Absolutely thrilled to share the piece I contributed to Bright Wall/Dark Room this month. “Though I Do Not Know The Way,” part of BWDR’s timely Survival Kit issue, is about The Lord of the Rings, mental illness, and fear.
Frodo’s fear, his pain, is not a flaw to be overcome or eradicated. It must be survived. He rings in me as true and harsh as a wet finger skimming a glass rim.
And it remains a process of survival, a continual struggle. Pale and wearied and hopeless, despite longing for home, Frodo forges ahead. He walks not around or above his fear, but through. The only deus ex machina is his resolve.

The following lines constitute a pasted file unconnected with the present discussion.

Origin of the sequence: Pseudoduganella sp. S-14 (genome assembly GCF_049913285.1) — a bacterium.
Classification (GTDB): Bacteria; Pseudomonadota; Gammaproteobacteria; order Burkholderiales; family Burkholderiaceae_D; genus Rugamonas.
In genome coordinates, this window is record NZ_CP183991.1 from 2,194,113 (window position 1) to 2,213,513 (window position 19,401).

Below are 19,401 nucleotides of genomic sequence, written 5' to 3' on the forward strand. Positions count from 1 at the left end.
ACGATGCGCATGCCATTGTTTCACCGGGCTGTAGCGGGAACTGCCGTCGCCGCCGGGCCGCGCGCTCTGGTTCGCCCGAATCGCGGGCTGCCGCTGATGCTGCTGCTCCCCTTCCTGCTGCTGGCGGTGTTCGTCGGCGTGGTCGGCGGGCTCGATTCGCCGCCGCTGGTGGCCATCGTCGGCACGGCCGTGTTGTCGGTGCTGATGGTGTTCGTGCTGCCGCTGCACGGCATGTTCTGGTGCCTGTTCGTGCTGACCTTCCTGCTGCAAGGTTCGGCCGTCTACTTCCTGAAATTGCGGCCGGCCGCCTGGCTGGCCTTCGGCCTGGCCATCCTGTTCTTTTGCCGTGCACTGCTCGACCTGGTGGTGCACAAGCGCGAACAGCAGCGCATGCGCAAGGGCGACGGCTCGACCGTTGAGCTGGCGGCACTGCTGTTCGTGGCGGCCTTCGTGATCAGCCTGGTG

“I know what it is I must do,” he admits to the elf queen Galadriel (Cate Blanchett, ethereal and ancient), “it’s just…” Shame pauses him. “I’m afraid to do it.”
Galadriel bends toward Frodo, smile transcendent. She tells him: “Even the smallest person can change the course of the future.”
An optimistic, uplifting sentiment we hope is true. We have little proof it is. But this is a story, so our smallest hero does just that.
For 16 years I have lain awake at night, heart emptied out, sculpting that phrase into a lifeline.
It’s the most personal writing I’ve done in my life, and I’m so honored they gave it a home. Especially in their 50th!